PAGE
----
Key bypass project role for ex-KEVI pupil

Adam Robson is a building information modelling manager for the Morpeth Northern Bypass project. Picture by Jane Coltman.
Adam Robson is a building information modelling manager for the Morpeth Northern Bypass project. Picture by Jane Coltman.

A civil engineer from Northumberland was delighted to be given the opportunity to work on a major project just a few miles from home.

Adam Robson joined the Morpeth Northern Bypass team just before Christmas as a building information modelling (BIM) manager.

When complete, it will create a 3.8km stretch of road going from the Whorral Bank roundabout to the A1 and this will reduce congestion in the town centre.

The work currently taking place involves constructing a 52m-long Cotting Burn culvert that will create a haven and crossing point for local wildlife.

The 25-year-old, who lives in Hartburn, attended Chantry Middle School and Technology College and King Edward VI School in Morpeth.

During the Sixth Form period at KEVI, he participated in the engineering education scheme. The company he chose was Carillion and following his work under the programme, it offered him an apprenticeship. As well as working on projects, he achieved an HND in civil engineering at Newcastle College.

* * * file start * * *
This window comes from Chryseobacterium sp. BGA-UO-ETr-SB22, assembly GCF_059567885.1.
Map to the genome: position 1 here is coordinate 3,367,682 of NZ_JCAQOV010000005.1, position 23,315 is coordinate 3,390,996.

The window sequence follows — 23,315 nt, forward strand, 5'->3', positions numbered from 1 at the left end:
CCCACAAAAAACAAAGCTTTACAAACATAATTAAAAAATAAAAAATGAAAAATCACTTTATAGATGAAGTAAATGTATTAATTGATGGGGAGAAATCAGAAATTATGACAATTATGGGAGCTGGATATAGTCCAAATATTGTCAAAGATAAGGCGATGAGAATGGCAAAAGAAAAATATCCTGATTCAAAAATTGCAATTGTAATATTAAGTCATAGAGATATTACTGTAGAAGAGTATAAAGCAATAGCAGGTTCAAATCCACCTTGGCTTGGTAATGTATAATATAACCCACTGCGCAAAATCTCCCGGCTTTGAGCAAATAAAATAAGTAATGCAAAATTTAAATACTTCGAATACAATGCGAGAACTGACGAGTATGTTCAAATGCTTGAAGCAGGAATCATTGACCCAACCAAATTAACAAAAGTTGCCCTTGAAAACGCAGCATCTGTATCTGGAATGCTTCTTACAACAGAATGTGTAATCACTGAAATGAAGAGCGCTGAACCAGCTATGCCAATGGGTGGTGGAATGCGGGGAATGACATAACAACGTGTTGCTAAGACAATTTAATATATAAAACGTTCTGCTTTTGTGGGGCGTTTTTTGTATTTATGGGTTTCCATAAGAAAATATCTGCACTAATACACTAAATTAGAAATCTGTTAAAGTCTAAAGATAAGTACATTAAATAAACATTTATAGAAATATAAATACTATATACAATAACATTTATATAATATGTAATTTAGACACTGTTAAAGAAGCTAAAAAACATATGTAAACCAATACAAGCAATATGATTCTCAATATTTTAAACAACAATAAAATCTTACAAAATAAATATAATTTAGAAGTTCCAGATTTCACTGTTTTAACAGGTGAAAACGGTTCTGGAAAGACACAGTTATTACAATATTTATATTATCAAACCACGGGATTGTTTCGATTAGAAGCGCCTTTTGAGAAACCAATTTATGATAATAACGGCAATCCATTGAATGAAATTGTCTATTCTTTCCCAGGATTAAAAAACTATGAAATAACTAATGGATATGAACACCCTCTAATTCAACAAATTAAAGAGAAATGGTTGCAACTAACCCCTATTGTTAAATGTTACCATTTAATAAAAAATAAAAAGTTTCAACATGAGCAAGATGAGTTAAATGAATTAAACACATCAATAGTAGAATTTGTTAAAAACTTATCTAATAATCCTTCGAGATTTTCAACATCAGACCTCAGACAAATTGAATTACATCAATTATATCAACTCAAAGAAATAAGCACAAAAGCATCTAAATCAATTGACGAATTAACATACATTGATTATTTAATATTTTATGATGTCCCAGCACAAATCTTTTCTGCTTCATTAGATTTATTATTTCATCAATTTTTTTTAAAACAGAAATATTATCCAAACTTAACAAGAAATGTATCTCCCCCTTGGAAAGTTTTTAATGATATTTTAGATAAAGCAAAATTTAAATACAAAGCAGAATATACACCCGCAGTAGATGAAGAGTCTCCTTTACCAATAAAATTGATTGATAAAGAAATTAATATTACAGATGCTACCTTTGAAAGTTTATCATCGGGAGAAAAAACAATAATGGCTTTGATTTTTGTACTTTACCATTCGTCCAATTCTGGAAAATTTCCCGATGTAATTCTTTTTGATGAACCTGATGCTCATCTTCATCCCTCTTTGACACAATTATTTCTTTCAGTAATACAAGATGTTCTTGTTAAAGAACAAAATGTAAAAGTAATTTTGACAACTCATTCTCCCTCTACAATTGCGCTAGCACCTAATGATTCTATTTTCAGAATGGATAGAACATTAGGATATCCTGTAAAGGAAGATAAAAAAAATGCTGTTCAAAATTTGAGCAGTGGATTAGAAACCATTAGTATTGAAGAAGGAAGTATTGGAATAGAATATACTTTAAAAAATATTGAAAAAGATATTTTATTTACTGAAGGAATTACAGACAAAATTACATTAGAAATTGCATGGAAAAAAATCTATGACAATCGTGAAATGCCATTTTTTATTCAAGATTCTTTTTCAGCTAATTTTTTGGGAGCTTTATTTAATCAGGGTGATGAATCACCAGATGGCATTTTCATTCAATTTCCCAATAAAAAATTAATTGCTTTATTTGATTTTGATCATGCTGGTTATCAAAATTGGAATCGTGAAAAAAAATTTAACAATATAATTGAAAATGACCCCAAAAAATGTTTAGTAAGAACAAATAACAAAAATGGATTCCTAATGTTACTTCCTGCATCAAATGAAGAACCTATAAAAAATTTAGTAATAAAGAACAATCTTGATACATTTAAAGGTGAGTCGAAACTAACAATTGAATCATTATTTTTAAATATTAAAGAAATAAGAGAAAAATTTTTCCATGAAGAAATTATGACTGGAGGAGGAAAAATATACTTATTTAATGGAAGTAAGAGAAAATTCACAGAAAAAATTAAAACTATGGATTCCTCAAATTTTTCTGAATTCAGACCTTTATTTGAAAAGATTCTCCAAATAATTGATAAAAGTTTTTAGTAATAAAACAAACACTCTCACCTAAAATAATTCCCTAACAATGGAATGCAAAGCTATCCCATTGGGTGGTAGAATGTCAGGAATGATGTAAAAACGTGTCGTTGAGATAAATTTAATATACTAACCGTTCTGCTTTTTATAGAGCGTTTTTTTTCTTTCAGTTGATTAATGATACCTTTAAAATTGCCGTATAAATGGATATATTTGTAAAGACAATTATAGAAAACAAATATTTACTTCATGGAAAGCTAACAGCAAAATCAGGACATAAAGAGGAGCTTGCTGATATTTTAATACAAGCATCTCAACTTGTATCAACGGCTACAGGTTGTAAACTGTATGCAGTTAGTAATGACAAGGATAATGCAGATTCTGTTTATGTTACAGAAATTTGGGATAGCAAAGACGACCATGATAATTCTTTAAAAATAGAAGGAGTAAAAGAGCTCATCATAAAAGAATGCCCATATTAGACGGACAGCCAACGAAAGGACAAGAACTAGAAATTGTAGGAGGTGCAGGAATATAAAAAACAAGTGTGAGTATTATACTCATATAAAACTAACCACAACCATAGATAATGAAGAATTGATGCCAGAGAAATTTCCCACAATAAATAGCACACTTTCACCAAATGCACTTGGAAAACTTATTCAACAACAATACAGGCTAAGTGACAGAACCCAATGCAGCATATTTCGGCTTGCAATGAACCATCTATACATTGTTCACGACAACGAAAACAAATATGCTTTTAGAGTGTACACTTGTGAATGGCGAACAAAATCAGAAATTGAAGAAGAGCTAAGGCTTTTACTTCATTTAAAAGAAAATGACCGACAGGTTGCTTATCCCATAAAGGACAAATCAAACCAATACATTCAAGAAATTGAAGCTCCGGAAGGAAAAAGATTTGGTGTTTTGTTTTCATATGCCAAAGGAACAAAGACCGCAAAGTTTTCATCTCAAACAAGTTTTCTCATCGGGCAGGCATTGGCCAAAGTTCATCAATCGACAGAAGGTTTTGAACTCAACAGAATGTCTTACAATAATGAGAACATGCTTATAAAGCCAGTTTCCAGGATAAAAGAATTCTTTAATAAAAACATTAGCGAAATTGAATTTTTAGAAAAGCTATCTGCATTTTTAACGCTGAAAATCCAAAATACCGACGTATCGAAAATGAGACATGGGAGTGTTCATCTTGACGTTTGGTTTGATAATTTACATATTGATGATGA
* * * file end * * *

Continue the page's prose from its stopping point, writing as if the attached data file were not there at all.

He then joined the firm full-time and the schemes he has been involved with include the Heads of the Valleys dual carriageway in the Merthyr Tydfil area and a road widening in Glandyfi, also in Wales.

The most recent one in the North East was a makeover for Durham Market Place four years ago.

Mr Robson said: “The Morpeth Northern Bypass one of the biggest contracts in Northumberland over the last two decades, so when a group communication was sent out after Carillion was awarded the contract, I called my contacts for the company in the North East and put my name forward.

“I was very pleased when I was appointed BIM manager for the project. Not only is this a road that my family and friends are going to see and use on a regular basis, the commute is a lot better as previously I was going down to Wales on Monday morning and coming back up on Friday evening.

“It has gone well so far and five apprentices from the Morpeth area have been employed for the project, which will be a great experience for them.”

The BIM process works by producing designs in a 3D format and linking them to a 4D programme, which enables the engineers to add in existing roads and infrastructure.

This enables them to identify problems before workers get to the site and Mr Robson said the aim is that all the solutions are in place before construction begins so the project can be finished on schedule.

People can now stay up-to-date with every phase of the project by going to its new dedicated website – www.morpethnorthernbypass.org